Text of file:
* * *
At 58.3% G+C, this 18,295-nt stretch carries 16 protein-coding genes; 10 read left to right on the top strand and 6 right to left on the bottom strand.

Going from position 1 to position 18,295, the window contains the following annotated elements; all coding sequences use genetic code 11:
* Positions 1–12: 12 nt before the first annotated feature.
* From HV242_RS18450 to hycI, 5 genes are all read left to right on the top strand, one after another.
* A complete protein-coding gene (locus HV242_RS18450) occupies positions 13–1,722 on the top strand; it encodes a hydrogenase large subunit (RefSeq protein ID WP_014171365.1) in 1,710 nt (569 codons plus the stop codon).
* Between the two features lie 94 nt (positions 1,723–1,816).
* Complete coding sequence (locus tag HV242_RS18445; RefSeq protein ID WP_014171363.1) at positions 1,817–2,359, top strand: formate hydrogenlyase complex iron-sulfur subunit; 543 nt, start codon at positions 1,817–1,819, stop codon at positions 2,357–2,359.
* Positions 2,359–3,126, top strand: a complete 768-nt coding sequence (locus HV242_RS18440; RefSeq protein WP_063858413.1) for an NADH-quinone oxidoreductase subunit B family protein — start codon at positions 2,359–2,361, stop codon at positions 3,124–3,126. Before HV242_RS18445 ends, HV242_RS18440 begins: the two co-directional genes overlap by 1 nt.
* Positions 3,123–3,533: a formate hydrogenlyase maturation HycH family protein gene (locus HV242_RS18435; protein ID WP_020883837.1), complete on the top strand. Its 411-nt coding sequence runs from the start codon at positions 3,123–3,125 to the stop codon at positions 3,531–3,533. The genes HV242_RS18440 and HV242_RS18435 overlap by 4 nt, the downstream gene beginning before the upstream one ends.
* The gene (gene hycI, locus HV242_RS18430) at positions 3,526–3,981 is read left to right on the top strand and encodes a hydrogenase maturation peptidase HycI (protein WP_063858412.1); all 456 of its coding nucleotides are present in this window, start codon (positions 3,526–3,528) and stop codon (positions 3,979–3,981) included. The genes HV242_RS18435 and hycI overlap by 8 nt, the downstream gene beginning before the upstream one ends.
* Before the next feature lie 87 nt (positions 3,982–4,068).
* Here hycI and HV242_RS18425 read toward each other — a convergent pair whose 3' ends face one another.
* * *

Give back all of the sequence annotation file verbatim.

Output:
At 58.3% G+C, this 18,295-nt stretch carries 16 protein-coding genes; 10 read left to right on the top strand and 6 right to left on the bottom strand.

Going from position 1 to position 18,295, the window contains the following annotated elements; all coding sequences use genetic code 11:
* Positions 1–12: 12 nt before the first annotated feature.
* From HV242_RS18450 to hycI, 5 genes are all read left to right on the top strand, one after another.
* A complete protein-coding gene (locus HV242_RS18450) occupies positions 13–1,722 on the top strand; it encodes a hydrogenase large subunit (RefSeq protein ID WP_014171365.1) in 1,710 nt (569 codons plus the stop codon).
* Between the two features lie 94 nt (positions 1,723–1,816).
* Complete coding sequence (locus tag HV242_RS18445; RefSeq protein ID WP_014171363.1) at positions 1,817–2,359, top strand: formate hydrogenlyase complex iron-sulfur subunit; 543 nt, start codon at positions 1,817–1,819, stop codon at positions 2,357–2,359.
* Positions 2,359–3,126, top strand: a complete 768-nt coding sequence (locus HV242_RS18440; RefSeq protein WP_063858413.1) for an NADH-quinone oxidoreductase subunit B family protein — start codon at positions 2,359–2,361, stop codon at positions 3,124–3,126. Before HV242_RS18445 ends, HV242_RS18440 begins: the two co-directional genes overlap by 1 nt.
* Positions 3,123–3,533: a formate hydrogenlyase maturation HycH family protein gene (locus HV242_RS18435; protein ID WP_020883837.1), complete on the top strand. Its 411-nt coding sequence runs from the start codon at positions 3,123–3,125 to the stop codon at positions 3,531–3,533. The genes HV242_RS18440 and HV242_RS18435 overlap by 4 nt, the downstream gene beginning before the upstream one ends.
* The gene (gene hycI, locus HV242_RS18430) at positions 3,526–3,981 is read left to right on the top strand and encodes a hydrogenase maturation peptidase HycI (protein WP_063858412.1); all 456 of its coding nucleotides are present in this window, start codon (positions 3,526–3,528) and stop codon (positions 3,979–3,981) included. The genes HV242_RS18435 and hycI overlap by 8 nt, the downstream gene beginning before the upstream one ends.
* Before the next feature lie 87 nt (positions 3,982–4,068).
* Here hycI and HV242_RS18425 read toward each other — a convergent pair whose 3' ends face one another.